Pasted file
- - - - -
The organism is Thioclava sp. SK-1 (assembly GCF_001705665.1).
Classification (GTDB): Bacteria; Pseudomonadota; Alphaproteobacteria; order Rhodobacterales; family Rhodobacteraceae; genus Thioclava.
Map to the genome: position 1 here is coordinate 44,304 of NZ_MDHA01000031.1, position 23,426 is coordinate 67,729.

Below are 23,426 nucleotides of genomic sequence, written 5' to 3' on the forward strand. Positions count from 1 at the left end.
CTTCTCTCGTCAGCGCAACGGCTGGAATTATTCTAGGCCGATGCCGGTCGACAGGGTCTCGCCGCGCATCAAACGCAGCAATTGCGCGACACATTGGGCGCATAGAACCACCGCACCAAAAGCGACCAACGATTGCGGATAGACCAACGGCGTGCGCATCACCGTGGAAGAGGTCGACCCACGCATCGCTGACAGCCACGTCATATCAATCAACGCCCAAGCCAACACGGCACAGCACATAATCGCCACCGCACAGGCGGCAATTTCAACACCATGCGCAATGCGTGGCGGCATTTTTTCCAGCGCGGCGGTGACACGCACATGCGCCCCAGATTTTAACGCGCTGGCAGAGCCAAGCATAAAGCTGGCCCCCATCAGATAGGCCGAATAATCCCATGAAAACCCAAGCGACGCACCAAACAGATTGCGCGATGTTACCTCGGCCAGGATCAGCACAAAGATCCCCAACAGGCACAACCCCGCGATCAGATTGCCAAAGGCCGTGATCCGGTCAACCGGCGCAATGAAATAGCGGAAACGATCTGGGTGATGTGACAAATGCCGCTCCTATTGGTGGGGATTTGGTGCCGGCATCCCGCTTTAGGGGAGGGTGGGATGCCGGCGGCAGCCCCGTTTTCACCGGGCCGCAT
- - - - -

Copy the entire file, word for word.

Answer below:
The organism is Thioclava sp. SK-1 (assembly GCF_001705665.1).
Classification (GTDB): Bacteria; Pseudomonadota; Alphaproteobacteria; order Rhodobacterales; family Rhodobacteraceae; genus Thioclava.
Map to the genome: position 1 here is coordinate 44,304 of NZ_MDHA01000031.1, position 23,426 is coordinate 67,729.

Below are 23,426 nucleotides of genomic sequence, written 5' to 3' on the forward strand. Positions count from 1 at the left end.
CTTCTCTCGTCAGCGCAACGGCTGGAATTATTCTAGGCCGATGCCGGTCGACAGGGTCTCGCCGCGCATCAAACGCAGCAATTGCGCGACACATTGGGCGCATAGAACCACCGCACCAAAAGCGACCAACGATTGCGGATAGACCAACGGCGTGCGCATCACCGTGGAAGAGGTCGACCCACGCATCGCTGACAGCCACGTCATATCAATCAACGCCCAAGCCAACACGGCACAGCACATAATCGCCACCGCACAGGCGGCAATTTCAACACCATGCGCAATGCGTGGCGGCATTTTTTCCAGCGCGGCGGTGACACGCACATGCGCCCCAGATTTTAACGCGCTGGCAGAGCCAAGCATAAAGCTGGCCCCCATCAGATAGGCCGAATAATCCCATGAAAACCCAAGCGACGCACCAAACAGATTGCGCGATGTTACCTCGGCCAGGATCAGCACAAAGATCCCCAACAGGCACAACCCCGCGATCAGATTGCCAAAGGCCGTGATCCGGTCAACCGGCGCAATGAAATAGCGGAAACGATCTGGGTGATGTGACAAATGCCGCTCCTATTGGTGGGGATTTGGTGCCGGCATCCCGCTTTAGGGGAGGGTGGGATGCCGGCGGCAGCCCCGTTTTCACCGGGCCGCAT